The government’s guidance on 20th May stated that disposable or washing-up gloves and aprons should be worn for cleaning.

If anyone develops symptoms of coronavirus (COVID-19) in the business or workplace they should be sent home and advised to follow the stay at home guidance.

If a member of staff has helped someone who has developed symptoms of coronavirus (COVID-19), they do not need to go home unless they develop symptoms themselves. They should wash their hands thoroughly for 20 seconds after any contact with someone who is unwell with symptoms consistent with coronavirus infection.

It is not necessary to close the business or workplace or send any staff home unless government policy changes. You should keep monitoring the government response to coronavirus for further updates.

The Food Standards Agency’s fitness for work guidance for staff who handle food products provides advice on managing sickness in a food business. Understanding this guidance and applying it on both a personal and business level can help to prevent the transmission of coronavirus (COVID-19).

For more information, click here.

The government guidance on 20th May also states that:

Public areas where a symptomatic individual has passed through and spent minimal time, such as corridors, but which are not visibly contaminated with body fluids can be cleaned thoroughly as normal.

All surfaces that the symptomatic person has come into contact with must be cleaned and disinfected, including:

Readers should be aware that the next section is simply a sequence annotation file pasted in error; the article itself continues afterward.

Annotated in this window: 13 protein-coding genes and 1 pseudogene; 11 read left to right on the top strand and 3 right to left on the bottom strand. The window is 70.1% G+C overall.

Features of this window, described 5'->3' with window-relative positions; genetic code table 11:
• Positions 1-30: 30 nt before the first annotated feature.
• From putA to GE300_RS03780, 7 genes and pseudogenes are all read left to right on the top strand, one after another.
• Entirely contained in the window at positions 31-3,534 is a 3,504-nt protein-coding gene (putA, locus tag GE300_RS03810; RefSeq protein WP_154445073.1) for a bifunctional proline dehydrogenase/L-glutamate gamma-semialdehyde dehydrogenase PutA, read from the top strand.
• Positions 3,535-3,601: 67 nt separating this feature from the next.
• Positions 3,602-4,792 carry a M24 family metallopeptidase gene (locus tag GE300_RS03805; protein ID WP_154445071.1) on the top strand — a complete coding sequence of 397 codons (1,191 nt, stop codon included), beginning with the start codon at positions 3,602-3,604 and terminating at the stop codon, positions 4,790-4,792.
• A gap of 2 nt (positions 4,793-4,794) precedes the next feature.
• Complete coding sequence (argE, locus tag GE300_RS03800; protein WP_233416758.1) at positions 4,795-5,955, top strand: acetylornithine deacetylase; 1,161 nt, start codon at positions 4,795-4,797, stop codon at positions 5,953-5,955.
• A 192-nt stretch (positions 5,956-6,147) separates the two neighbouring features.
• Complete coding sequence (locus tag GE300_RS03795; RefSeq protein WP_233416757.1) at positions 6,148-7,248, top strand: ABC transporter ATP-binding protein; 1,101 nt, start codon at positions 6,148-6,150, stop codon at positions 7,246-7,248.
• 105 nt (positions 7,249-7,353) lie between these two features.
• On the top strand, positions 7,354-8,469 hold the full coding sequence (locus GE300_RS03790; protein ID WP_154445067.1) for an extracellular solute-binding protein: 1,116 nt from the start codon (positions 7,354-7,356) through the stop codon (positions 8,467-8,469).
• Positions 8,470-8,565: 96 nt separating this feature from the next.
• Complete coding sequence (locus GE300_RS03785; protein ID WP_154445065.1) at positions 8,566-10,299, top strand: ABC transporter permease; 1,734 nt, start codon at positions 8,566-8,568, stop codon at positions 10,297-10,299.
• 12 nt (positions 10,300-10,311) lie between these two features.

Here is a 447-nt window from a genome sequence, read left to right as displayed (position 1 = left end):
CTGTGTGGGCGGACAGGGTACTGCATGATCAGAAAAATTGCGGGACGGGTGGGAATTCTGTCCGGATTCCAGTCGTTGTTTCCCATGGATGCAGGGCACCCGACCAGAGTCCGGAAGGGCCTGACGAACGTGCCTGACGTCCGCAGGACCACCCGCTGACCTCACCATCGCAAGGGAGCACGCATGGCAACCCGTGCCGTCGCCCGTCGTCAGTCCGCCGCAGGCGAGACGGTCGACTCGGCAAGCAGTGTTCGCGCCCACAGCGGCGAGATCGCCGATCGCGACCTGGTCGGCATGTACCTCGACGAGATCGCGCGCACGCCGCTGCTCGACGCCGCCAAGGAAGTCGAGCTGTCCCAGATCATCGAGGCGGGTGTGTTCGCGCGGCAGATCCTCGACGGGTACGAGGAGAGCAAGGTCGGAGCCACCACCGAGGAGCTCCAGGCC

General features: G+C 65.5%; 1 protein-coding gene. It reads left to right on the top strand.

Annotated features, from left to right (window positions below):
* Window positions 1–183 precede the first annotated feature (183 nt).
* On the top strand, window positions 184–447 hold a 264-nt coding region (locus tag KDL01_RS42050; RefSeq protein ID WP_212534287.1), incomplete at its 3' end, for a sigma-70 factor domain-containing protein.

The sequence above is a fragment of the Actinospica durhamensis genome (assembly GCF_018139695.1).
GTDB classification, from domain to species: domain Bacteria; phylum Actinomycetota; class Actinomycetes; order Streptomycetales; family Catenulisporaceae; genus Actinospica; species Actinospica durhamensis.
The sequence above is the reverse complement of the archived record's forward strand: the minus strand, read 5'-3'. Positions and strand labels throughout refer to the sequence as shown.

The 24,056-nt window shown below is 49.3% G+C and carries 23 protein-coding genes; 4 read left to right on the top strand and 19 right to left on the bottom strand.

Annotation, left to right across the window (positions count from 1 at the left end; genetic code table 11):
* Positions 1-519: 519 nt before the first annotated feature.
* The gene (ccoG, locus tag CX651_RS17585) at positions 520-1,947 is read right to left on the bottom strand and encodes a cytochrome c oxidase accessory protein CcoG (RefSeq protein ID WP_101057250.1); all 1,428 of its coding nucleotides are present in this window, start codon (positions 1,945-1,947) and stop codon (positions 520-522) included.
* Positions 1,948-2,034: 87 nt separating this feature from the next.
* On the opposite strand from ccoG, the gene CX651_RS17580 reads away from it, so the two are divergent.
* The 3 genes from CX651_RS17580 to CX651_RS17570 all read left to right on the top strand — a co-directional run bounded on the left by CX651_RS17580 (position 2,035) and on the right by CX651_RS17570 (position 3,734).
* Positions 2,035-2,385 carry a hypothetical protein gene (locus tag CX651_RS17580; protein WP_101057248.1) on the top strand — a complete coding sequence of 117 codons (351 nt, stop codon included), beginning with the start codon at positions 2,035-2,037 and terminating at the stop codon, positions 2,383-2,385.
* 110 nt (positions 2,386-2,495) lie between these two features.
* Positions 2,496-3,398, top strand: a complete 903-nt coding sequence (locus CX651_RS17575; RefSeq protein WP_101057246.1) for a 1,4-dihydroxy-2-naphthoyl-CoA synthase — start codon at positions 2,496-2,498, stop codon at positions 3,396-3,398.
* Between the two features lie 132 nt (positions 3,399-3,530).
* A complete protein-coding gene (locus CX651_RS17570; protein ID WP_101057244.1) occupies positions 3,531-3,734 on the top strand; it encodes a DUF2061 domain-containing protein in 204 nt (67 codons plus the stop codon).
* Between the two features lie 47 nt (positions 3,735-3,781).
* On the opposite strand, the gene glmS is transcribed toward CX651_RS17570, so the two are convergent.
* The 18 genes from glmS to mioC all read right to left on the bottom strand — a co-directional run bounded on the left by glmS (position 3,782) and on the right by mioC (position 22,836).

• objects which are visibly contaminated with body fluids
  • all potentially contaminated high-contact areas such as bathrooms, door handles, telephones, grab-rails in corridors and stairwells

Use disposable cloths or paper roll and disposable mop heads, to clean all hard surfaces, floors, chairs, door handles and sanitary fittings, following one of the options below:

  • use either a combined detergent disinfectant solution at a dilution of 1,000 parts per million available chlorine

or

  • a household detergent followed by disinfection (1000 ppm av.cl.). Follow manufacturer’s instructions for dilution, application and contact times for all detergents and disinfectants

or

  • if an alternative disinfectant is used within the organisation, this should be checked and ensure that it is effective against enveloped viruses

Avoid creating splashes and spray when cleaning.

Any cloths and mop heads used must be disposed of and should be put into waste bags as outlined below.

When items cannot be cleaned using detergents or laundered, for example, upholstered furniture and mattresses, steam cleaning should be used.

Any items that are heavily contaminated with body fluids and cannot be cleaned by washing should be disposed of.

More information is available here.

Should PPE equipment be worn by staff working in convenience stores?

The government’s guidance on 20th May stated that disposable or washing-up gloves and aprons should be worn for cleaning. These should be double-bagged, then stored securely for 72 hours then thrown away in the regular rubbish after cleaning is finished. More information is available here.